ICT and cities revisited

Emmanouil Tranos*, Yannis M Ioannides*

*Corresponding author for this work

Research output: Contribution to journalArticle (Academic Journal)peer-review

15 Citations (Scopus)
170 Downloads (Pure)


This paper tests whether or not adoption of information and communication technologies (ICT) has offset agglomeration benefits and led to more dispersed spatial structures worldwide. The paper returns to Ioannides et al. (2008) and confirms, first by relying on the Pareto (Zipf) coefficient of the city size distribution as a proxy of spatial dispersion, that the diffusion of fixed telephony has caused more dispersed urban structures worldwide, in other words, greater urban decentralization. Similar causal effects are established for mobile telephony, which are novel, and the internet, which extend previous research. They are confirmed for such alternative measures of dispersion as the Gini coefficient, the Herfindahl index, and the coefficient of variation.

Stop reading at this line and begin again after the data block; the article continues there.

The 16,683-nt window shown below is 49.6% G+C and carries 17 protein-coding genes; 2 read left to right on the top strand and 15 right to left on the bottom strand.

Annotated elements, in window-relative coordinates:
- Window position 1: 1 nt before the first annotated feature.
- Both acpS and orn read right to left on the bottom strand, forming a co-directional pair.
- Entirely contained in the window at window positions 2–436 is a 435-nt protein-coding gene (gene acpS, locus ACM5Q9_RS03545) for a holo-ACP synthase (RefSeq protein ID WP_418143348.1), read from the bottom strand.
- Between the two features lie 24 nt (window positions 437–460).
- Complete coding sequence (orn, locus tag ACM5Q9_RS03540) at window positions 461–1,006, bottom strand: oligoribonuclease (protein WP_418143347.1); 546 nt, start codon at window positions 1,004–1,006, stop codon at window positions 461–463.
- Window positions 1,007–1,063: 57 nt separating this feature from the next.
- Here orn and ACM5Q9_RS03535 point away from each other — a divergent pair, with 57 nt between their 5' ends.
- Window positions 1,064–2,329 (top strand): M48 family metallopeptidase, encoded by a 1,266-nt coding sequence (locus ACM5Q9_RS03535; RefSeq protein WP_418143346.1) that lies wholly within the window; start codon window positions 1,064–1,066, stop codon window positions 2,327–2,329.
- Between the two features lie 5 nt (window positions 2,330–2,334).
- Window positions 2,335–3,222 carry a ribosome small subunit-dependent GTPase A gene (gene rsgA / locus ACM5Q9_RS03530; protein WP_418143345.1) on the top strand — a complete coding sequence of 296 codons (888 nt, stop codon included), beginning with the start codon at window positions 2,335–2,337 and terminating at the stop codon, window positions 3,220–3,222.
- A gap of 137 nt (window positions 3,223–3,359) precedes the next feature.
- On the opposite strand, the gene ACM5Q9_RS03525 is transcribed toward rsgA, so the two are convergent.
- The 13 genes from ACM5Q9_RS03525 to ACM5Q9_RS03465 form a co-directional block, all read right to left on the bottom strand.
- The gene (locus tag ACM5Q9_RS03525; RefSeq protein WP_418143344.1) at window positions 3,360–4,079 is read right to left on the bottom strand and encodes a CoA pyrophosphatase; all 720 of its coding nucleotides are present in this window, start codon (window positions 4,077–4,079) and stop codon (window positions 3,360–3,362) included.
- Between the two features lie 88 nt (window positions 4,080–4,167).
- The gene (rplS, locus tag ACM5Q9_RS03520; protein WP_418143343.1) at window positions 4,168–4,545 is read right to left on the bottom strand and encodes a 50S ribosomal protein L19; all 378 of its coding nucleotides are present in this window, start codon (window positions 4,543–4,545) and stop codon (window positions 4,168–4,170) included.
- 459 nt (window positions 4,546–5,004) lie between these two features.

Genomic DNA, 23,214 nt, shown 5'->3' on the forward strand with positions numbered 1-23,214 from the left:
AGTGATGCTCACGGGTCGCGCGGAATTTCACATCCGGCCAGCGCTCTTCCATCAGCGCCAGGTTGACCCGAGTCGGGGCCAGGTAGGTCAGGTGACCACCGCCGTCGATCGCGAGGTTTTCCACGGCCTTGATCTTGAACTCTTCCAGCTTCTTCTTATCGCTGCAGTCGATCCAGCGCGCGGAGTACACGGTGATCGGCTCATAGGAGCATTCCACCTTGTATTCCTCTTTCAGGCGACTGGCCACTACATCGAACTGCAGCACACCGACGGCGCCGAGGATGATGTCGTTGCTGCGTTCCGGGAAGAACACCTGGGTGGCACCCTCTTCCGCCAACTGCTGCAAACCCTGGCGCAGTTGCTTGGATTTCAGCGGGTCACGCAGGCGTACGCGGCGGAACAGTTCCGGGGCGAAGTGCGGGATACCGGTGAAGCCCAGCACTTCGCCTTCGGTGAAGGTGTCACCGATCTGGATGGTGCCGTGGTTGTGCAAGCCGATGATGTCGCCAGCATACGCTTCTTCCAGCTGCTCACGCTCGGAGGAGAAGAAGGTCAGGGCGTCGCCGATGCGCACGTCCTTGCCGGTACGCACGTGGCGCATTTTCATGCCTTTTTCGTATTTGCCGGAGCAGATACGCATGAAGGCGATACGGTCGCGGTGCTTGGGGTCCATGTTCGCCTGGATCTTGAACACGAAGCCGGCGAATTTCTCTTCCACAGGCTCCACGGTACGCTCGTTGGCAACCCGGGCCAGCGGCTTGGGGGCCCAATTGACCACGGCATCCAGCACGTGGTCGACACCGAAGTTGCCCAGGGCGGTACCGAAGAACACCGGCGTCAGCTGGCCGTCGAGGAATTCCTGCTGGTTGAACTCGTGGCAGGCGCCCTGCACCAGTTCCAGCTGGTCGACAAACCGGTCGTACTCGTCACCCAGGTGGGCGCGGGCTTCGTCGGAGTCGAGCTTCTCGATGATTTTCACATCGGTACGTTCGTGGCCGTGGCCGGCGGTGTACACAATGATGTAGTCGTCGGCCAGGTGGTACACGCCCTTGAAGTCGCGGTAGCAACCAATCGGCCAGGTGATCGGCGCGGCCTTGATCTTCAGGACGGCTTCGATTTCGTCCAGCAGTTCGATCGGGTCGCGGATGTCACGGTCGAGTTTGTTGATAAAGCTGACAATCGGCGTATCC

Original languageEnglish
Article number101439
Number of pages13
JournalTelematics and Informatics
Early online date4 Jun 2020
Publication statusPublished - Dec 2020

Bibliographical note

Funding Information:
We are grateful to many audience members at the 2016 Annual Winter Seminar of the German speaking section of the European Regional Science Association, the North American Regional Science Council meetings, and Fall 2018 Opportunity and Inclusive Growth Conference, Federal Reserve Bank of Minneapolis, MN. We are also grateful to Max Nathan for very helpful comments, and to Esteban Rossi-Hansberg and anonymous reviewers, whose suggestions have not been yet fully incorporated in this version. Naturally, all errors are ours.

Publisher Copyright:
© 2020

Structured keywords

  • Jean Golding


  • Cities
  • Information and communication technologies
  • Internet
  • Pareto
  • Spatial structure
  • Zipf


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